The latest market moves might seem puzzling for those who do not work in fixed income markets.
On the one hand, in June, the U.S. delivered another set of above-consensus Consumer Price Index (CPI) data, with headline inflation reaching a new peak at 9.1% y/y. On the other hand, government bond yields in the longer maturity segments did not make further dramatic moves, and long-term inflation expectations, as priced by the markets, actually declined. The well-known 5y5y forward Inflation expectations measure, which is closely watched by the US Federal Reserve (Fed), is hovering only slightly above the Fed’s 2% target.
Consumers also are starting to shift their outlook, with long-run inflation expectations tracked by the University of Michigan consumer survey falling from 3.1% to 2.8%. A decrease of -0.3% might seem small, but in the history of the survey (running since the late 1970s), it is in the 96th percentile of one-month negative revisions.
Supply and demand shocks
We believe that what markets and consumers are quickly starting to price in for inflation makes perfect sense. We think inflation worries may well be a thing of the past.
The current inflationary episode started as a combination of supply and demand shocks. Consumer goods were the first engine as COVID restrictions changed consumption patterns in an already complex environment for supply chains. We now see significant improvements to the disruptions, with the Supply Chain Pressures Index, as compiled by the NY Fed off around 45% from its December ’21 peak. Demand for consumer goods also starts to look shakier with the erosion of purchasing power from consumers and the build-up in inventories (flagged by many businesses) pointing towards the demand peak being well behind us. The investor Michael Burry (The Big Short) has recently come under the spotlight in tweets where he highlighted the potential for goods disinflation and the “bullwhip effect,” whereby small fluctuations in retail demand can cause bigger changes at the wholesale and manufacturing levels. We have been arguing in favour of the potential for deflationary forces across goods for a long-time, and we see a simple explanation for that: consumers have bought too much stuff!
Commodity prices past peak
Then came the conflict in Eastern Europe, and commodities became the true engine of inflation. Here things are easier to understand. While war uncertainty still lurks, prices for most commodities are now experiencing significant declines: Industrial Metals are down approximately 40% from their peak, agricultural commodities -19% and energy -18%. This substantial decrease in commodity prices should gradually feed through to CPI numbers and will help to cap expectations.
Finally, the latest wave of inflation came from services and especially from the shelter/housing component of the CPI. The increase we have seen in rents in the US is the consequence of a long-running red-hot property market, and it is a structurally lagging indicator, given rents are usually contracted every 12 months and the nuances in the Owner Equivalents Rent computation. Things might be more complex for housing going forward. Higher mortgage rates (now around 5.75% as tracked by the Mortgage Bankers Association) have brought down housing affordability and new mortgage applications. This will have a consequence on housing demand, and while inventory for new houses is still relatively constrained, the number of single-family homes in the US currently under construction is the highest since 2006.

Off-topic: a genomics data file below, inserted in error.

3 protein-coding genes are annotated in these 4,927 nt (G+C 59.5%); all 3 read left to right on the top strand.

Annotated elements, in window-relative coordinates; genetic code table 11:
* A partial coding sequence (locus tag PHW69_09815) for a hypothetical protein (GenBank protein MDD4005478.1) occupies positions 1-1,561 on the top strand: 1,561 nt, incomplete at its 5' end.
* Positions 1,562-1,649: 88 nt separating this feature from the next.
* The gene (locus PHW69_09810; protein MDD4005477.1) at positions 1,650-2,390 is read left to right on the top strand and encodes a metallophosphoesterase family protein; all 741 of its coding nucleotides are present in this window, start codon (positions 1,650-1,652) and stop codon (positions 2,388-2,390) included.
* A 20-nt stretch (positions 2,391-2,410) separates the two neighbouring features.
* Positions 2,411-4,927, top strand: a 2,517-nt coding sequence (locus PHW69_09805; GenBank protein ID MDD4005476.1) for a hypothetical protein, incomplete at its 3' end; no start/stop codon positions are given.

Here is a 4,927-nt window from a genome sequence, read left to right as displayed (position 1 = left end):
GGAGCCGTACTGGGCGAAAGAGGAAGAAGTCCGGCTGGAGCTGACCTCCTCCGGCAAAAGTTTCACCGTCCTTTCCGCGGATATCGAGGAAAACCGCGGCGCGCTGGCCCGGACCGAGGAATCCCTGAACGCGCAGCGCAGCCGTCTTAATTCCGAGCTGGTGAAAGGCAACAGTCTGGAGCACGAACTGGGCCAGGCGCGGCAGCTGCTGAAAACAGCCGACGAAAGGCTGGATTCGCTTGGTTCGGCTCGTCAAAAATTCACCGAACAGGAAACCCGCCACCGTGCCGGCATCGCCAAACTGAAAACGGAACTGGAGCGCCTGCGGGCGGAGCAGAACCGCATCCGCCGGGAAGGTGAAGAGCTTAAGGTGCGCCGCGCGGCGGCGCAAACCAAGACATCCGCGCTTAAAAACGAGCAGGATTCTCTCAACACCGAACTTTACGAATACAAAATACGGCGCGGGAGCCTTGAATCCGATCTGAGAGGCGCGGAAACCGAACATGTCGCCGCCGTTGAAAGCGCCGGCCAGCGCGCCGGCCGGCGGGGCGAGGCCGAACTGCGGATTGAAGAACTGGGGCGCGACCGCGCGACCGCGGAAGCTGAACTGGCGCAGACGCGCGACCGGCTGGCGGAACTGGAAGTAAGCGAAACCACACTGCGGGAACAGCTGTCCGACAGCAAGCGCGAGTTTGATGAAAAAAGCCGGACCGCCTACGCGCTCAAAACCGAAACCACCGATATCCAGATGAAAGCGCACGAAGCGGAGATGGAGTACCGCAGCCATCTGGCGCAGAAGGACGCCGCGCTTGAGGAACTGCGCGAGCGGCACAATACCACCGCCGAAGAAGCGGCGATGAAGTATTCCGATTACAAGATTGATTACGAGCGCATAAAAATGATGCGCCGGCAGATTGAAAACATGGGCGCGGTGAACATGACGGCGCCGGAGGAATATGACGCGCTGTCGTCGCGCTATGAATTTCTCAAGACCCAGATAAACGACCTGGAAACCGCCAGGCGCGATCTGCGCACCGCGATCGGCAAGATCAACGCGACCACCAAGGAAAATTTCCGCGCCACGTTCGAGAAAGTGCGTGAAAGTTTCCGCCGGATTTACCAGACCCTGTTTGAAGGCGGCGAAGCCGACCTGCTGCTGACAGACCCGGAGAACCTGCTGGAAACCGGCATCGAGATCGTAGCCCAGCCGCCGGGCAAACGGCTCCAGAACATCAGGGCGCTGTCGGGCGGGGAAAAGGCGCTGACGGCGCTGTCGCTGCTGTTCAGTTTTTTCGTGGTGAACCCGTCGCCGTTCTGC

Ultimately and unfortunately, however, the best possible medicine for high inflation is usually an old-fashioned recession. In our past articles, we have been pointing to many forces pushing towards a slowdown. Those forces, such as a decline in real incomes, tighter financial conditions and negative wealth effect are still there. What has changed is market consensus and Fed stance towards a recession. What had been described as a remote possibility is now slowly becoming the base case. On a merely technical standpoint, Europe and even the US may well already be in a recession.
The consequences are very simple: we might have already seen peak yields for this cycle. The market quickly adjusted to the new consensus view, with a strong inversion in the 2y10y segment of the US Treasuries yield curve and with Fed Funds Futures pricing rates peaking at 3.5% by the end of ’22, to then actually decrease already in the second half of ’23. Historically, and especially in recent years, Fed pivots have been even more abrupt and sharper than this. As the inflation genie goes back into the bottle, the specter of recession will probably become the next focus of the Fed, changing the narrative.
Keep it simple
How should fixed income investors deal with all of this? We would argue that keeping things simple might be best. With an upcoming recession and no material change in secular demographics and technological trends, government bond yields (especially in the US, Australia, South Korea and New Zealand) look quite attractive both on a total return and from a growth hedging perspective. The slowdown narrative has influenced credit markets as well. While investment grade and high yield credit spreads, as tracked by broad indexes, still look below recessionary averages, we have been seeing more value in the BBB and BB rated space lately — especially in dislocated sectors such as Real Estate. We believe that as things turn more complex for the global economy, differentiation between high quality and more uncertain business models will start to be discounted by investors.
Notwithstanding the uncertain outlook for global growth, it is an exciting time to be a fixed income investor, with yields back at levels not seen in more than a decade.
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